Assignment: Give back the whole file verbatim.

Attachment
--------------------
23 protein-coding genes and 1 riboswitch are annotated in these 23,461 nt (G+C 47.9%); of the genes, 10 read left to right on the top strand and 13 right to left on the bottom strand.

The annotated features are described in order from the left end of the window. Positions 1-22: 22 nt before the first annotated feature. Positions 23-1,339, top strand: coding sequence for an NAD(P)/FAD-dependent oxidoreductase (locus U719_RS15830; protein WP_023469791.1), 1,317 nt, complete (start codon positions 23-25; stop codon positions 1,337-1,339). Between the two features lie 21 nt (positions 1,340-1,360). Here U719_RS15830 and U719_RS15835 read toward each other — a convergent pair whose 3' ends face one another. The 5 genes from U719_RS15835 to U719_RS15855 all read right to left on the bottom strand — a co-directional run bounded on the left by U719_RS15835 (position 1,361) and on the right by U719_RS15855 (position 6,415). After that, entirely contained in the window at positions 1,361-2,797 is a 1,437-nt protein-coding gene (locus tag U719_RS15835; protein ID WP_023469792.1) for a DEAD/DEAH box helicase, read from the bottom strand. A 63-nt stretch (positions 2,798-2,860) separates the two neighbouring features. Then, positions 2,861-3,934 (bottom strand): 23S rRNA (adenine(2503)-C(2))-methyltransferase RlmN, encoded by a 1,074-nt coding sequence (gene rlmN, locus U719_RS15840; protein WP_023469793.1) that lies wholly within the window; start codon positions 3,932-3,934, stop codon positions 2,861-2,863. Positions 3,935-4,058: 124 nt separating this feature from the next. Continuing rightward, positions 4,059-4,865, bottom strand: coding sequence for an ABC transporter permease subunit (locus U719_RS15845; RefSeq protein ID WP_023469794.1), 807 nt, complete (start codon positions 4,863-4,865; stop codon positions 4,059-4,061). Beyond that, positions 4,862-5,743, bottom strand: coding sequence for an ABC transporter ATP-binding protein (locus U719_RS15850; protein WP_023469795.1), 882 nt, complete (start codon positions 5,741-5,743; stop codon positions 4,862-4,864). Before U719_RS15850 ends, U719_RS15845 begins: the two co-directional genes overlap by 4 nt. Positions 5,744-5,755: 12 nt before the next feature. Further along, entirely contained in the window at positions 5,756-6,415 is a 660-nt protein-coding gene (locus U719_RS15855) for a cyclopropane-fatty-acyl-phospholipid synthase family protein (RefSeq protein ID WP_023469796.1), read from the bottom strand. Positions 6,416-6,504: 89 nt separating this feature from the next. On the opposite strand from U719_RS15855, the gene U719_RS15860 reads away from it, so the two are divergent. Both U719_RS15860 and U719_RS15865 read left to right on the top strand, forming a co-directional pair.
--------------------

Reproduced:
23 protein-coding genes and 1 riboswitch are annotated in these 23,461 nt (G+C 47.9%); of the genes, 10 read left to right on the top strand and 13 right to left on the bottom strand.

The annotated features are described in order from the left end of the window. Positions 1-22: 22 nt before the first annotated feature. Positions 23-1,339, top strand: coding sequence for an NAD(P)/FAD-dependent oxidoreductase (locus U719_RS15830; protein WP_023469791.1), 1,317 nt, complete (start codon positions 23-25; stop codon positions 1,337-1,339). Between the two features lie 21 nt (positions 1,340-1,360). Here U719_RS15830 and U719_RS15835 read toward each other — a convergent pair whose 3' ends face one another. The 5 genes from U719_RS15835 to U719_RS15855 all read right to left on the bottom strand — a co-directional run bounded on the left by U719_RS15835 (position 1,361) and on the right by U719_RS15855 (position 6,415). After that, entirely contained in the window at positions 1,361-2,797 is a 1,437-nt protein-coding gene (locus tag U719_RS15835; protein ID WP_023469792.1) for a DEAD/DEAH box helicase, read from the bottom strand. A 63-nt stretch (positions 2,798-2,860) separates the two neighbouring features. Then, positions 2,861-3,934 (bottom strand): 23S rRNA (adenine(2503)-C(2))-methyltransferase RlmN, encoded by a 1,074-nt coding sequence (gene rlmN, locus U719_RS15840; protein WP_023469793.1) that lies wholly within the window; start codon positions 3,932-3,934, stop codon positions 2,861-2,863. Positions 3,935-4,058: 124 nt separating this feature from the next. Continuing rightward, positions 4,059-4,865, bottom strand: coding sequence for an ABC transporter permease subunit (locus U719_RS15845; RefSeq protein ID WP_023469794.1), 807 nt, complete (start codon positions 4,863-4,865; stop codon positions 4,059-4,061). Beyond that, positions 4,862-5,743, bottom strand: coding sequence for an ABC transporter ATP-binding protein (locus U719_RS15850; protein WP_023469795.1), 882 nt, complete (start codon positions 5,741-5,743; stop codon positions 4,862-4,864). Before U719_RS15850 ends, U719_RS15845 begins: the two co-directional genes overlap by 4 nt. Positions 5,744-5,755: 12 nt before the next feature. Further along, entirely contained in the window at positions 5,756-6,415 is a 660-nt protein-coding gene (locus U719_RS15855) for a cyclopropane-fatty-acyl-phospholipid synthase family protein (RefSeq protein ID WP_023469796.1), read from the bottom strand. Positions 6,416-6,504: 89 nt separating this feature from the next. On the opposite strand from U719_RS15855, the gene U719_RS15860 reads away from it, so the two are divergent. Both U719_RS15860 and U719_RS15865 read left to right on the top strand, forming a co-directional pair.